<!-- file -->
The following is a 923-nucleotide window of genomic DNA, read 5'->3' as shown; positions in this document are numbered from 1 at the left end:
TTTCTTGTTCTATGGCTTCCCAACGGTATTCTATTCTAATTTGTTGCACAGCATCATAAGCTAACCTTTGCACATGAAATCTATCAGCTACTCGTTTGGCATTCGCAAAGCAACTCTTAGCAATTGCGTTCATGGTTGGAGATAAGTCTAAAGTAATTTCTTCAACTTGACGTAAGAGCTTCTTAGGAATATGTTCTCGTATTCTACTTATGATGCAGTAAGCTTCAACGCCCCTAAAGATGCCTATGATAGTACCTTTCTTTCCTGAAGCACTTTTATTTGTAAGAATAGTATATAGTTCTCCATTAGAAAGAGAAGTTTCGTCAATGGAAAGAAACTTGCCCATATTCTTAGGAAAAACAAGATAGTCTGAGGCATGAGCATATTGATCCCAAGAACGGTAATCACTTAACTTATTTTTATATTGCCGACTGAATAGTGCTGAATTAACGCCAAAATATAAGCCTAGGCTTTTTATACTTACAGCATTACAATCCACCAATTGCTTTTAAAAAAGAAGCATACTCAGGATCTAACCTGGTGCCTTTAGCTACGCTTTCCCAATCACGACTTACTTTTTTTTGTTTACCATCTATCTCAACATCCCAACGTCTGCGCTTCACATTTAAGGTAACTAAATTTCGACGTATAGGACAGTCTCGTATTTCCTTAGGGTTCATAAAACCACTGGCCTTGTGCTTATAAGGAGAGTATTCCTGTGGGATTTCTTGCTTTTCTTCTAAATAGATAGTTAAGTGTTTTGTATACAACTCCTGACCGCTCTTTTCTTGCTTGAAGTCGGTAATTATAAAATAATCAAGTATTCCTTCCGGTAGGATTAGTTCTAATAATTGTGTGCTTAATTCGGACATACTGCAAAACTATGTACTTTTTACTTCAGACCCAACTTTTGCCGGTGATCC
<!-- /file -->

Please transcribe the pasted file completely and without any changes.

The following is a 923-nucleotide window of genomic DNA, read 5'->3' as shown; positions in this document are numbered from 1 at the left end:
TTTCTTGTTCTATGGCTTCCCAACGGTATTCTATTCTAATTTGTTGCACAGCATCATAAGCTAACCTTTGCACATGAAATCTATCAGCTACTCGTTTGGCATTCGCAAAGCAACTCTTAGCAATTGCGTTCATGGTTGGAGATAAGTCTAAAGTAATTTCTTCAACTTGACGTAAGAGCTTCTTAGGAATATGTTCTCGTATTCTACTTATGATGCAGTAAGCTTCAACGCCCCTAAAGATGCCTATGATAGTACCTTTCTTTCCTGAAGCACTTTTATTTGTAAGAATAGTATATAGTTCTCCATTAGAAAGAGAAGTTTCGTCAATGGAAAGAAACTTGCCCATATTCTTAGGAAAAACAAGATAGTCTGAGGCATGAGCATATTGATCCCAAGAACGGTAATCACTTAACTTATTTTTATATTGCCGACTGAATAGTGCTGAATTAACGCCAAAATATAAGCCTAGGCTTTTTATACTTACAGCATTACAATCCACCAATTGCTTTTAAAAAAGAAGCATACTCAGGATCTAACCTGGTGCCTTTAGCTACGCTTTCCCAATCACGACTTACTTTTTTTTGTTTACCATCTATCTCAACATCCCAACGTCTGCGCTTCACATTTAAGGTAACTAAATTTCGACGTATAGGACAGTCTCGTATTTCCTTAGGGTTCATAAAACCACTGGCCTTGTGCTTATAAGGAGAGTATTCCTGTGGGATTTCTTGCTTTTCTTCTAAATAGATAGTTAAGTGTTTTGTATACAACTCCTGACCGCTCTTTTCTTGCTTGAAGTCGGTAATTATAAAATAATCAAGTATTCCTTCCGGTAGGATTAGTTCTAATAATTGTGTGCTTAATTCGGACATACTGCAAAACTATGTACTTTTTACTTCAGACCCAACTTTTGCCGGTGATCC